EU financial support for the construction and/or renovation of Greek detention centres
Question Time in the German Bundestag on 24 October 2012 (13.35 to 15.35 hrs)
Answered by Minister of State Cornelia Pieper
Question no. 33
Andrej Hunko, Member of the Bundestag
The Left Party parliamentary group
What additional information does the Federal Government now have about EU financial support for the construction and/or renovation of Greek detention centres for people facing deportation or other reception facilities (including for the temporary accommodation of Syrian refugees), which in April 2012 the Federal Government said it largely had no knowledge of in its answer to my written question 7, Bundestag printed paper 17/9307, and my oral question 63 (record of plenary proceedings 17/177); and what funds or other forms of support from the EU and its Member States are being or have been, since 2011, made available or used for the renovation, restructuring and construction of such facilities or, in connection with this, the establishment of new police units and police stations throughout the country?
The Greek government’s National Action Plan on Asylum Reform and Migration Management, which provides for the construction of reception facilities, among other measures, receives financial support from the EU Commission in the form of 9.8 million euros in emergency funding from the European Refugee Fund.
The European Union is providing personnel and non-financial support for the implementation of the National Action Plan via the European Asylum Support Office (EASO) and the European Commission. For example, EASO is deploying asylum support teams composed of officials from the EU Member States.
Frontex, the EU border agency, is supporting Greece in the field of border management. In addition, funding from the EU External Borders Fund and the European Return Fund, among others, is available for Greece.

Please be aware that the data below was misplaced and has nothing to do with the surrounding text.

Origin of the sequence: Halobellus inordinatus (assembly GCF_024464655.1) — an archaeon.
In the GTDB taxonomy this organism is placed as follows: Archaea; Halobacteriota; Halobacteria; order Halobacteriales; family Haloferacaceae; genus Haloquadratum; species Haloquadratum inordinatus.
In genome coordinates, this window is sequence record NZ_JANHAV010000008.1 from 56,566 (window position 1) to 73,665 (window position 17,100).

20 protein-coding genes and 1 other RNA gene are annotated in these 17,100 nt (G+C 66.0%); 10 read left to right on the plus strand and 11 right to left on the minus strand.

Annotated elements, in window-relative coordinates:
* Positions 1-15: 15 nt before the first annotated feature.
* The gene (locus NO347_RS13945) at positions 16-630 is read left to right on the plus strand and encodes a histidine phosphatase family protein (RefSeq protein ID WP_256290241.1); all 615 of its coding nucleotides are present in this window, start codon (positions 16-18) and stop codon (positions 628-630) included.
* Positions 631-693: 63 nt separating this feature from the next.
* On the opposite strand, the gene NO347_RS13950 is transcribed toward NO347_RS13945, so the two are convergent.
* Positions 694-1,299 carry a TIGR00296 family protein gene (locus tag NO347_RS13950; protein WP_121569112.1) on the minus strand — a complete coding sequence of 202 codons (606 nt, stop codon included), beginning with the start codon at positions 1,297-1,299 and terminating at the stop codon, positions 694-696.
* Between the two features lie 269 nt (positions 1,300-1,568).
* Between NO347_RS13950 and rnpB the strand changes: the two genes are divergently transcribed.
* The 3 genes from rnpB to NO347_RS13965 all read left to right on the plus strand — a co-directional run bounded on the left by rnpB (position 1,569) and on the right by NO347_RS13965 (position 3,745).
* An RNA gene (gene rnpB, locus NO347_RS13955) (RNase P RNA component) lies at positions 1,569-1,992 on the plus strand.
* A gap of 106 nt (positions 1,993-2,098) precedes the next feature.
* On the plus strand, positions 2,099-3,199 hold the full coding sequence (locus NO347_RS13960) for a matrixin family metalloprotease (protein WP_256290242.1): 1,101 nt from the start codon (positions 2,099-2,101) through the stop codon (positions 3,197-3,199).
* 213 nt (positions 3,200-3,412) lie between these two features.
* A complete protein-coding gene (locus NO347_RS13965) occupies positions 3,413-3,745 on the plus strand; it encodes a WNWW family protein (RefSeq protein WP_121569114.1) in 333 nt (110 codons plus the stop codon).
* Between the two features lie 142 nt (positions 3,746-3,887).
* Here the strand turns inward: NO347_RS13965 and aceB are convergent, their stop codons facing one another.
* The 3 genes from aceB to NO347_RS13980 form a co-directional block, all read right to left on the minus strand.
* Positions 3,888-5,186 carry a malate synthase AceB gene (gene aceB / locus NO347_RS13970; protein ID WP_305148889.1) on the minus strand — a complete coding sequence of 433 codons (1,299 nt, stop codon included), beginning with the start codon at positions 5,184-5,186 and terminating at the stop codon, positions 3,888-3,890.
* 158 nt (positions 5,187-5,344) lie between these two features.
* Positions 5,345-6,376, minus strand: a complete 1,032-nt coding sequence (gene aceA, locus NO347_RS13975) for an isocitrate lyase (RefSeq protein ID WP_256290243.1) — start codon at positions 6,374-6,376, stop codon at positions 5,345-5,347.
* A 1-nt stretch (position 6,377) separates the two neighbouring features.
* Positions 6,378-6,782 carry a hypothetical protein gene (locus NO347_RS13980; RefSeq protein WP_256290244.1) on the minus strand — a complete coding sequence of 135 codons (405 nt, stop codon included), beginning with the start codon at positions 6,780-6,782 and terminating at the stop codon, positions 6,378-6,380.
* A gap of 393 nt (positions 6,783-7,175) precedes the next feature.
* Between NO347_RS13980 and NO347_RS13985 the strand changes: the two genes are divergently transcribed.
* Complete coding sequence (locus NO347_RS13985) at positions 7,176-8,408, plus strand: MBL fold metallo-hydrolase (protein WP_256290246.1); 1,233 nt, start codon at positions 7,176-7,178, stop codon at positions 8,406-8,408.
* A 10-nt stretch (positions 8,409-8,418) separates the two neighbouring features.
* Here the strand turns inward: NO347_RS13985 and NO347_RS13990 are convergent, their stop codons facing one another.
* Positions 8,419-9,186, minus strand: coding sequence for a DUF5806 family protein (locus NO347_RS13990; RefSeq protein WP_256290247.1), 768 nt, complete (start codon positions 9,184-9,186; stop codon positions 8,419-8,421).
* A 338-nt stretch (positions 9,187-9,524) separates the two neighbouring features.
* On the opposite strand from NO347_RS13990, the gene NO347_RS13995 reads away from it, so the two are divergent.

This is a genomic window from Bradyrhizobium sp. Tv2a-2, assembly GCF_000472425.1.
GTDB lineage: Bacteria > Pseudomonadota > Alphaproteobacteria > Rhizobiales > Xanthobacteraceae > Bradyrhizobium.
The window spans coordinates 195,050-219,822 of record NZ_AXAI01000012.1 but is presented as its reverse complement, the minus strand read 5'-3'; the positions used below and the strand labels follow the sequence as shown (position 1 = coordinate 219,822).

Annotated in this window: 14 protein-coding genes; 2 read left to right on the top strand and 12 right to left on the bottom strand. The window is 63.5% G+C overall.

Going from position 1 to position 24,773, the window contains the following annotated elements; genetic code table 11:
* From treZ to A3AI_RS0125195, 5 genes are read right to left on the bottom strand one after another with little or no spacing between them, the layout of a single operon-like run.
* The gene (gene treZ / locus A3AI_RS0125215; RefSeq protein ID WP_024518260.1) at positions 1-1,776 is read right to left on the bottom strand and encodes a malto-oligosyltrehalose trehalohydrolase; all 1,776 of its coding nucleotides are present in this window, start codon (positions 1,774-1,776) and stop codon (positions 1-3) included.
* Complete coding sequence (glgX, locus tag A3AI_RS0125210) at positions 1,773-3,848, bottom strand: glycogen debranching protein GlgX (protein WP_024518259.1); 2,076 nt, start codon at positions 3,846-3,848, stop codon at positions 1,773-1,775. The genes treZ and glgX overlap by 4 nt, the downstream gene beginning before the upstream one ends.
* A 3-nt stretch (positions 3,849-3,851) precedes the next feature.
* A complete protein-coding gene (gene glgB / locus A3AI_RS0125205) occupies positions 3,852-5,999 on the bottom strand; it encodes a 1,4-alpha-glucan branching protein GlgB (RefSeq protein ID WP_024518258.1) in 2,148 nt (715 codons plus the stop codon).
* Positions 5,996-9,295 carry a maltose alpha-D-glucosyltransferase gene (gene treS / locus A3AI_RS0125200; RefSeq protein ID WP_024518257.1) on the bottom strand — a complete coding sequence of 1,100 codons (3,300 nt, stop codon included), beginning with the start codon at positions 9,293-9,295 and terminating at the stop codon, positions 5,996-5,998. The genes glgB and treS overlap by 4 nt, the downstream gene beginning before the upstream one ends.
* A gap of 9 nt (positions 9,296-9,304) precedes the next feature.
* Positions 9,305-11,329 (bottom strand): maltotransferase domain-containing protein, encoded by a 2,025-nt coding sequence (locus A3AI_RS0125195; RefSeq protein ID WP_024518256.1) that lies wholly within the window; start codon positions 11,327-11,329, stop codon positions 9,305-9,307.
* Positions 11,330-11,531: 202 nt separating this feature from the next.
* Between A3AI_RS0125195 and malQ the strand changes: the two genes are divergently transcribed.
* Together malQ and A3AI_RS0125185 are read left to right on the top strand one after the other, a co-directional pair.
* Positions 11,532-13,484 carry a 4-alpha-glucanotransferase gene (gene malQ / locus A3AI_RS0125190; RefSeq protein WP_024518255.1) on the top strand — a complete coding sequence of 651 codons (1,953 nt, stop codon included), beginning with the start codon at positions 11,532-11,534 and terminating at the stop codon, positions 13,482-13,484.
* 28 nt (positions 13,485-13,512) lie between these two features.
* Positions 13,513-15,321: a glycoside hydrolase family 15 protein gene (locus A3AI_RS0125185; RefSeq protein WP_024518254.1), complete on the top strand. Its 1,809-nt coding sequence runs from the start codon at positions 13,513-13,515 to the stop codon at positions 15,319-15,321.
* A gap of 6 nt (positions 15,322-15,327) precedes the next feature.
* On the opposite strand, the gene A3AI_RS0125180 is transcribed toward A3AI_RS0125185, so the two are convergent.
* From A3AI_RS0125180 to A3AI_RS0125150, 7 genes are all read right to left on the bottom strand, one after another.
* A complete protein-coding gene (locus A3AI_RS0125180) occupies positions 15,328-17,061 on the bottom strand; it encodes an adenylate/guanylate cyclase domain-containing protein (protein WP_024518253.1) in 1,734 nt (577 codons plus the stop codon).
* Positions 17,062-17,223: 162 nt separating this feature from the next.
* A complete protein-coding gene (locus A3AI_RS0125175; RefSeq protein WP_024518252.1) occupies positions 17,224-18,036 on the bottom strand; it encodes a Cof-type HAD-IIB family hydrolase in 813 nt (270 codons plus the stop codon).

According to the European Commission, which manages these funds, Greece has not yet submitted complete plans for all planned facilities, meaning that the EU’s financial contribution cannot yet be specified exactly.
To date, Greece has only applied for EU funding for individual projects: funding for the construction or renovation of reception centres in Filakio, Orestiada and Karoti from the EU External Borders Fund, for example, or funding for detention facilities in Athens, Elliniko and Aspropyros from the European Return Fund.
In this context, Germany will support proposals at the European Union’s Justice and Home Affairs Council on 25-26 October 2012 to make it significantly easier for Member States experiencing economic difficulties, such as Greece, to access funding from EU funds such as the External Borders Fund and the Return Fund by reducing the required national co-financing rate.
The Federal Government is also actively participating in support for Greece in the framework of the EU assistance coordinated by EASO, by sending experts from the Federal Office for Migration and Refugees (BAMF) to Athens, and at bilateral level by sending a BAMF liaison officer to Greece.
Additionally, both in the framework of Frontex and on a bilateral basis, officers from the Federal Police are being sent to Greece and technical support for border surveillance is being made available. The assistance provided by Germany or by the EU funds specified above is not intended as support for the establishment of new police units or police stations as such.